Original Link: http://www.anandtech.com/show/869



We always complain about relatively minor differences in performance between chipsets, motherboards and even CPUs yet very little attention is paid to one of the most important aspects of computing - video output quality.

Over the past few years, as 19" and 21" monitors have become more common users began noticing that the output from their video card wasn't as clear as could be. Issues such as overly blurry text and an inability to read smaller fonts were present, and because they were present when running normal applications in Windows this was incorrectly referred to as poor "2D image quality." We're not exempt from the guilt, as we have performed our own subjective "2D image quality" tests of various graphics cards in the past - but bear in mind that these image quality issues affect all output from your video card, not only 2D windows.

To understand why this occurs you must understand that the connection between your video card and most monitors is still an analog connection. What do we mean when we say "analog?" While it is true that the underlying basis behind all digital circuitry is a collection of analog components, a digital system only understands two discreet values. When you transmit a 1 digitally you'll get a 1 as your output, regardless of voltage fluctuations or any other phenomenon that occur during the transmission so long as the digital components can function properly. Whereas with an analog system, the possibility that a 1 could end up looking like a 0.935 or a 1.062 exists and thus introducing a level of uncertainty where the picture your video processor outputs won't necessarily be the same was what you see on your monitor.

For example, imagine an analog connection between your keyboard and your computer. If the analog to digital converter on your computer's side misinterpreted the signal coming from your keyboard, then typing an 'h' could very well come out as a 'j' on your screen. Similarly, the blurriness that may be present at higher resolutions isn't what's being outputted by your graphics chip. The data to be displayed on your screen leaves the video card's frame buffer (memory) as digital data but before it can leave your video card it must go through a RAMDAC. The RAMDAC (Random Access Memory Digital to Analog Converter) converts the digital data into an analog signal and it used to be the culprit for poor image quality not too long ago. Today's RAMDACs are much higher bandwidth and are of considerably higher quality, thus making quality loss because of the RAMDAC less of an issue than it once was.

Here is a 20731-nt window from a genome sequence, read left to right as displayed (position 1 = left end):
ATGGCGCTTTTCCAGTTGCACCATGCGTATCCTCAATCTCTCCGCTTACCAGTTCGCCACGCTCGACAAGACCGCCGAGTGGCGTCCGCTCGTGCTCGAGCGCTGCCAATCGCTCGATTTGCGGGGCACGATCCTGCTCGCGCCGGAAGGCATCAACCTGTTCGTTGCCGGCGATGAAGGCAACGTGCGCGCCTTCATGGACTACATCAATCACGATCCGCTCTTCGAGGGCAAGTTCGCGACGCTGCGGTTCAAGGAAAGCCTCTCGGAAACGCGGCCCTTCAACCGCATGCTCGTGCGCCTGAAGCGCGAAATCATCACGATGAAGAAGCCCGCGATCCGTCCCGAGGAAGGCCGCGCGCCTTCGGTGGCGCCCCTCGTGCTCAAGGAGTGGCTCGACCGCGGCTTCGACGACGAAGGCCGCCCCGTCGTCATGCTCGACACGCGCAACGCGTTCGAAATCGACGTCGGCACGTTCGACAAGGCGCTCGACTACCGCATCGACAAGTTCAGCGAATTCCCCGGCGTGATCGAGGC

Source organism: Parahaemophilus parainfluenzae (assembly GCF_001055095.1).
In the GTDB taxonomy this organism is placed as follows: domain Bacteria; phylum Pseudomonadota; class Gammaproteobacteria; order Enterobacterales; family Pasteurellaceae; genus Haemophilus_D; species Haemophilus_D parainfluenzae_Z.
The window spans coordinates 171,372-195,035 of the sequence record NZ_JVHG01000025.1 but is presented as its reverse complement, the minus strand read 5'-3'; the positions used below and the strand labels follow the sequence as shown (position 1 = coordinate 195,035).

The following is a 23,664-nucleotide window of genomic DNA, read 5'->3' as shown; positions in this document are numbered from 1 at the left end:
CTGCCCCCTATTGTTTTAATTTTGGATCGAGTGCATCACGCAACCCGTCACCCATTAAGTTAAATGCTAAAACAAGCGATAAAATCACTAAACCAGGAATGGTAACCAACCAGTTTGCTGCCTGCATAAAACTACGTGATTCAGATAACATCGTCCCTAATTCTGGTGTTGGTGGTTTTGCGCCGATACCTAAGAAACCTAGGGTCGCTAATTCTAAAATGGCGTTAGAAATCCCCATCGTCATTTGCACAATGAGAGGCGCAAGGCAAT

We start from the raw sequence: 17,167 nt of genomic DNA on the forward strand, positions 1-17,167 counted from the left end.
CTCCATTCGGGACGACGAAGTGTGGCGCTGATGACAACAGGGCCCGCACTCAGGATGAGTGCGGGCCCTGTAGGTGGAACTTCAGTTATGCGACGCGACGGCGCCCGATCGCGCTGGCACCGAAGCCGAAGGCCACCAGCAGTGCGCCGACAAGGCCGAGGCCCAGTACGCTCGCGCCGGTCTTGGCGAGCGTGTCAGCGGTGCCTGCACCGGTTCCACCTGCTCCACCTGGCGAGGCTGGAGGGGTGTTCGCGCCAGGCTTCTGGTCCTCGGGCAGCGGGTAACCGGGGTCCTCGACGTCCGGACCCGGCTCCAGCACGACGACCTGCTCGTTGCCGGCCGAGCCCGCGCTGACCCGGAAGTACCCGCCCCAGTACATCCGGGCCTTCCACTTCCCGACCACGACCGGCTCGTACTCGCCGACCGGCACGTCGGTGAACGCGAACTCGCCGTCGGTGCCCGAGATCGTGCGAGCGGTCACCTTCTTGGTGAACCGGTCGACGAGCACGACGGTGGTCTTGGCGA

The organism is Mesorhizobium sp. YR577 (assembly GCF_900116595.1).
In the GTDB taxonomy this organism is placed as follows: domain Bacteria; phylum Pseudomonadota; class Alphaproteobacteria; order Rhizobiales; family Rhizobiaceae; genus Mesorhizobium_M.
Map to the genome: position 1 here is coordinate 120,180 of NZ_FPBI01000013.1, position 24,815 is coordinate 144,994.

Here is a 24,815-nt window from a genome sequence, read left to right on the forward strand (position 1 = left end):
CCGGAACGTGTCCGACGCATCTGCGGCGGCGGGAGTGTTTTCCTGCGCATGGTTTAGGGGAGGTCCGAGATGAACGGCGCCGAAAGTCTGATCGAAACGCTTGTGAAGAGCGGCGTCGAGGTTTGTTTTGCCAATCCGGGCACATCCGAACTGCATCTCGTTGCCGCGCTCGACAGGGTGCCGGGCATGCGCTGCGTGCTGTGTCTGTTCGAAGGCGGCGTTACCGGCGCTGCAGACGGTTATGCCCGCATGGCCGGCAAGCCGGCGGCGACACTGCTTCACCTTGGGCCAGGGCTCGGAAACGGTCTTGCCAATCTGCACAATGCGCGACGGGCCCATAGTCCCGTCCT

After being processed through the RAMDAC the analog signal leaves the video card, through your VGA cable (another source for signal quality loss) and enters your monitor. The signal loss is compounded even further if you have a digital flat panel instead of a conventional analog CRT as the lower quality analog signal is then converted back to a digital form. It is this last stage that makes very little sense because just a few steps ago we were dealing with a completely digital signal leaving your video card's frame buffer; this is where DVI comes in.

Today we'll talk about the Digital Visual Interface (DVI) and how it is shaping up to eliminate these transmission problems when it comes to PC monitors. We'll also be talking about DVI implementations in currently available video cards, as well as how to improve your present-day analog video output if it's not so hot.



What is DVI?

Other than "that white connector on my video card that I've never used" DVI is a very important standard. Behind the standard is a group of companies that together form the Digital Display Working Group (DDWG), among the key players are Intel and Silicon Image, but we'll address why they are key players later on.

The DDWG came to the realization of the same problem that we just outlined in our introduction where it makes no sense to convert digital data to analog just to eventually convert it back to a digital form. The purpose of the DVI spec was created mainly with the thought that displays would be moving towards the digital domain in the future. The fact that we're still not all running digital flat panels is a very good reason for why we all aren't as familiar with DVI as we should be.